Mojigangas of San Miguel

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Place Category: ServicesPlace Tags: entertainment, giant, puppets, and wedding


    What is a mojiganga?

    A mojiganga (pronounced: mo-he-gang-ga) is a giant puppet also used as sculpture or a grand scale design element for a large event. The head and bust are made of papier mâché which is then mounted on a tall supporting A-frame structure. Our mojigangas range from approximately 6 to 18 feet tall (2-6 meters). The puppeteer is able to see out through an opening in the costuming at his/her eye level. The dancer/puppeteer climbs under the structure and then places a shoulder harness on to support the weight of the head/bust. The feet of the dancer become the feet of the Mojiganga. These puppets can be animated by the puppeteer through movement or can be free standing as larger-than-life decor or props.

    The word “mojiganga” carries with it the meaning of “burlesque”… these giants, created by Hermes and Cindi, are farcical and expansive exaggerations of humanity. The artists also create portraiture and realistic style puppets in their body of work. Animal mojigangas are also a part of their body of work.

    What is the origin of The Mojiganga?

    The Mojigangas of San Miguel de Allende, Mexico, trace their origin to the tradition of The Giants (Los Gigantes) of Spain. The Spaniards brought this tradition to Mexico and other parts of Latin America. The tradition took hold in some places and not others. San Miguel de Allende and Oaxaca are two locations where the tradition rooted and evolved to a different, more locally interpreted folk art form. The original Giant style was more apt to depict aristocratic figures that are symmetrical and more doll-like in appearance. In Latin America this tradition morphed into the more relaxed & burlesque art form seen in Las Mojigangas de San Miguel… A merging, at times, of the Sacred with the Profane. Spain continues with a strong tradition of The Giants in both their secular and religious culture. One example is their role in The Parade of the Giants during La Pamplonada.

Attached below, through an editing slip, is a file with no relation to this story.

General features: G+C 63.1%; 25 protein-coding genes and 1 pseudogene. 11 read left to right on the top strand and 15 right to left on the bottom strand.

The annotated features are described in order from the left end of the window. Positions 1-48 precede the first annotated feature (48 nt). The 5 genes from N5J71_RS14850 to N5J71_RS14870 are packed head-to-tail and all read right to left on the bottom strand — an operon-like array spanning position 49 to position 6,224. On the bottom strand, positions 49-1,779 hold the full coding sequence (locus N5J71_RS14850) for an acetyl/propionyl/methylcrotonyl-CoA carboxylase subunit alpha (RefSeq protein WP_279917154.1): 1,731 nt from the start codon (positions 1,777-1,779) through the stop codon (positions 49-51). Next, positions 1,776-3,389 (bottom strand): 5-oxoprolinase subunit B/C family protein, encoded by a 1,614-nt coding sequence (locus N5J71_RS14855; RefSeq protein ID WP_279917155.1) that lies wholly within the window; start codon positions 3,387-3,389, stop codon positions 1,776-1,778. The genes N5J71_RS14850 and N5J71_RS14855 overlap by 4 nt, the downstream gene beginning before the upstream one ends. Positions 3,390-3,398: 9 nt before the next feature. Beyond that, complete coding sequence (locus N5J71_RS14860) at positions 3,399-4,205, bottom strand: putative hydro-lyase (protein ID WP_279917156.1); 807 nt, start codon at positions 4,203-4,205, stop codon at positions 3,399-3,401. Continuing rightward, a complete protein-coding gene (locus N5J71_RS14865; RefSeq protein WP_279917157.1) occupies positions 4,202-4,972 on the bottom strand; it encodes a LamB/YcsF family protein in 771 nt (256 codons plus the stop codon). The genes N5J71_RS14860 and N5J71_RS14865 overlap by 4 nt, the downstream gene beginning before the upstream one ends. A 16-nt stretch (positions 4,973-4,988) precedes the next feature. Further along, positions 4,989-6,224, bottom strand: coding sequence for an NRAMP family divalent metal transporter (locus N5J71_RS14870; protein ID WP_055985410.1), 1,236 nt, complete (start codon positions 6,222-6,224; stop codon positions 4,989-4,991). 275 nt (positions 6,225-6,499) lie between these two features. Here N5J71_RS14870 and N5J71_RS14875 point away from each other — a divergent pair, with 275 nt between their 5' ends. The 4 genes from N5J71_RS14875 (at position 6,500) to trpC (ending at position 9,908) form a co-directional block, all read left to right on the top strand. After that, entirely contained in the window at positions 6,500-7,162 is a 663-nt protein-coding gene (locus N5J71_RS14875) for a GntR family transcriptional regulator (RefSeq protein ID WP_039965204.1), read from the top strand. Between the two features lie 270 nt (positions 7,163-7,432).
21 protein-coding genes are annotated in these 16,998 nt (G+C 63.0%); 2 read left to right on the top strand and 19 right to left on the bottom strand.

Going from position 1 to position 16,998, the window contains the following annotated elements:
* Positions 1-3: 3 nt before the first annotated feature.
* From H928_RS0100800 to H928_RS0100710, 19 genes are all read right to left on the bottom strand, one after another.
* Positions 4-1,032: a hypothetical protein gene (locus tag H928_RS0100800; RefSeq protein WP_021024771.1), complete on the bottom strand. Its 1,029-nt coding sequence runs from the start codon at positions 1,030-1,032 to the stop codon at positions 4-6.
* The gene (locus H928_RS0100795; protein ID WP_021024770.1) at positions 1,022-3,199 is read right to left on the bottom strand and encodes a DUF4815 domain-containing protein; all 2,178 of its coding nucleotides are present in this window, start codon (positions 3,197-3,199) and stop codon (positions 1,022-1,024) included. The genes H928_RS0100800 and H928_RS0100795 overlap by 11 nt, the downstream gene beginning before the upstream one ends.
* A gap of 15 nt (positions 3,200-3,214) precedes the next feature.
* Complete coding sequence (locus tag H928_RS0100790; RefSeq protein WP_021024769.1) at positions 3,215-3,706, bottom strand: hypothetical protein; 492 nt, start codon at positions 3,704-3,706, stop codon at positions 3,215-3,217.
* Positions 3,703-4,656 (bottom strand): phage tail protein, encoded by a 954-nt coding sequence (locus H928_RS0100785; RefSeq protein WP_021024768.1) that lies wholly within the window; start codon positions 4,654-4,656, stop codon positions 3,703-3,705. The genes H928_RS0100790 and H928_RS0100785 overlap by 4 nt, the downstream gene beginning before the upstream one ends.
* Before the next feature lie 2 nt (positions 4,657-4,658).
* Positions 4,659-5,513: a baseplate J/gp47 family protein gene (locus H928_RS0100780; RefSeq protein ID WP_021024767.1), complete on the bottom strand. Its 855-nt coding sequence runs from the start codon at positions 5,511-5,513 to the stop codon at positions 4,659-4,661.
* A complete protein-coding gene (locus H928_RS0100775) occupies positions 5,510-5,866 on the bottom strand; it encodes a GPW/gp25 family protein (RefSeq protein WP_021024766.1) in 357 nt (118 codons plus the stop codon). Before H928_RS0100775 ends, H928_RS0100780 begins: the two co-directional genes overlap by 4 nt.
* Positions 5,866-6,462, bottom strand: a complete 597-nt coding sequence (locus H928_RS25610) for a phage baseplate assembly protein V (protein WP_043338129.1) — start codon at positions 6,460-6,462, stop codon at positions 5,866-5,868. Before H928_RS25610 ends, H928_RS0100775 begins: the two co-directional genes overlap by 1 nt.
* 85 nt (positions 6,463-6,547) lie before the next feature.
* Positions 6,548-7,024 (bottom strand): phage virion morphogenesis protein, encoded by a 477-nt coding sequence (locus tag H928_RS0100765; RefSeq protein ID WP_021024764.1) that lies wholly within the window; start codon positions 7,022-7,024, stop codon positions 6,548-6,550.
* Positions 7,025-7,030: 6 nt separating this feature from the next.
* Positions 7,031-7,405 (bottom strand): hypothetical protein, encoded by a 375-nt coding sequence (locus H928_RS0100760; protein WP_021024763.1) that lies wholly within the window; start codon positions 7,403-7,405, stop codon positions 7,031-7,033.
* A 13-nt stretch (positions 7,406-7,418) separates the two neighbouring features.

Hermes Arroyo and Cindi Olsman, continue to observe the current tradition of the mojigangas of San Miguel. As artists and artisans they are dedicated to evolving the deep cultural, psychological and artistic impact these giants have in the world of interactive performance art and colossal public imagery. 



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